One night I went to Tokyo. A musical friend had told me about a popular night-club there, and I wanted to see, and hear for myself. I was always pretty good at finding good music overseas, often in the most unlikely of places. In the Philippines in Subic Bay I had found a little bar off the beaten path called the Cherry Club, that had a band with a masterful guitarist who performed all the latest Led Zeppelin songs impeccably. But in Japan they didn’t seem to have much to offer in the way of local rock and roll.

Sure, I had seen Santana at the Budokan, but even they had changed their repertoire to suit their Japanese audience. The Japanese liked big band music, with a lot of brass. Santana came with a lot of drums. I remember being amazed at how many different kind of conga drums there were, after seeing their concert…

So it was with a hopeful heart, and a yen for music, and some Yen to spend that I boarded the densho train, that day at Yokosuka Eki. I had been to Tokyo several times before, but never by myself. I liked the Japanese, and their quiet, dignified manner, but some of them didn’t like my beard. I knew they were itching to talk among themselves about me, and they would have, had they been a more demonstrative and less polite people. From the little bit of Japanese that Eiko and Setsuko had taught me, I knew they weren’t. Mostly they would just grimace and nod, and say “So, so.”

In fact much of my life has become permanently entangled in one way or another with Japan and its people. In another story, for example, I remembered the death of my father:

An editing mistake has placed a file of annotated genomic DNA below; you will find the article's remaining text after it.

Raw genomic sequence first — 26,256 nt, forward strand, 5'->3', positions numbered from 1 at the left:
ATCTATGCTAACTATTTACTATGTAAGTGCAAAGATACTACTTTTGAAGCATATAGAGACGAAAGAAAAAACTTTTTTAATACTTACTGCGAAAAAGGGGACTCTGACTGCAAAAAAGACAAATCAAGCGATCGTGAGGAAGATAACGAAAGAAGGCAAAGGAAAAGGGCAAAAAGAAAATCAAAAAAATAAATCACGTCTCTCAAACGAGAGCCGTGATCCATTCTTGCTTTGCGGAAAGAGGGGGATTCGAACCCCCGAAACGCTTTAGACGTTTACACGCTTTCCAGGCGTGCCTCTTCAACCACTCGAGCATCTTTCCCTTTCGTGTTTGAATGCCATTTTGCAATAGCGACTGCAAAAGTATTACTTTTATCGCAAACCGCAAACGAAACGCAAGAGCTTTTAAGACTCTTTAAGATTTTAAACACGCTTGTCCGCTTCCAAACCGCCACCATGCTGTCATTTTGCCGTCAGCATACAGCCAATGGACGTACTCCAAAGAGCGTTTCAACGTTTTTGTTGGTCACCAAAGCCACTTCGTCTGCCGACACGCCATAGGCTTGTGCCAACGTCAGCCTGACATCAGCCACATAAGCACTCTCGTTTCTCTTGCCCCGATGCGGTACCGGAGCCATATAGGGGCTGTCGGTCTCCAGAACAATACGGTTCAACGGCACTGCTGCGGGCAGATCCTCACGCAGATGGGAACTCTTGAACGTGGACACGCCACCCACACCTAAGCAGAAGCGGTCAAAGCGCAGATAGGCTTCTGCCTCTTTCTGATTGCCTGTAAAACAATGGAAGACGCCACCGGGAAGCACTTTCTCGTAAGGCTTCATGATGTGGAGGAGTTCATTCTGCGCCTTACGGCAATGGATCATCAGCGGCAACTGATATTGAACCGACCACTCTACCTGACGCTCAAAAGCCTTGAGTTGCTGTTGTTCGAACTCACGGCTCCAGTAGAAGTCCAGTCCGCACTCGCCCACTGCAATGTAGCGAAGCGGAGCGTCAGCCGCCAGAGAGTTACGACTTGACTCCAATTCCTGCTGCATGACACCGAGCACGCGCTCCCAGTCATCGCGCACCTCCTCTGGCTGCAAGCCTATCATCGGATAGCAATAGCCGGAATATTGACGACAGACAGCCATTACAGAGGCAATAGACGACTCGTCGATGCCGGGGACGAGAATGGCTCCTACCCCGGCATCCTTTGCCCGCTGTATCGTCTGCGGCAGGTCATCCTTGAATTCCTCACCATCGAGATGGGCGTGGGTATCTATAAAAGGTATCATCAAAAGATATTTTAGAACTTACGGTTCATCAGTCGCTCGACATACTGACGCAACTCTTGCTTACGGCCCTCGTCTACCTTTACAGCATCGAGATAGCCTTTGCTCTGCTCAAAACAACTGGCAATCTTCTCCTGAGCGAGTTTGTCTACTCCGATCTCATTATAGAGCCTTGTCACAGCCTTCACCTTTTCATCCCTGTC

My ship was in Yokosuka, Japan at the time, preparing to go back to sea. That afternoon the ship’s Chaplain called me to his office in the library and said that a ham radio operator had received a radio transmission from a ham near San Francisco, who informed him that my father had been injured on the job and might not survive. I was immediately granted an emergency leave and hustled out to the airbase at Yokota to board the first flight back to the States. I sat by myself on one side of the transport plane, staring at the wooden casket containing an officer’s dead dependent son, and everything else was just a blur. Death and I, it seemed were racing home to my father.

Later when our ship visited Sasebo in the south, my friends and I took a train to Nagasaki, where we stood at ground zero, but it felt more like the center of the universe. Standing there beside the monolith marking the spot where the second atomic bomb had been dropped on Japan, I was literally overcome with fear at the thought that those horrendous bombs could ever have been used on a people so diligent in their work and poetic in their nature as the Japanese people I had come to know.

English is my native tongue and I have spoken it all of my life. It is the subject that I know best. Teaching it in Japan, and getting to know the Japanese people and learning all about them and their culture sounds to me like a great and noble endeavor, and I’m sure I will take away much more than I could ever give. I am curious about Japan. I want to learn to speak and read Japanese, and I want to learn all about their history, and I want to teach them everything I have come to know and love about my country in my lifetime, a span of over 50 years, from Harry Truman to Barack Obama.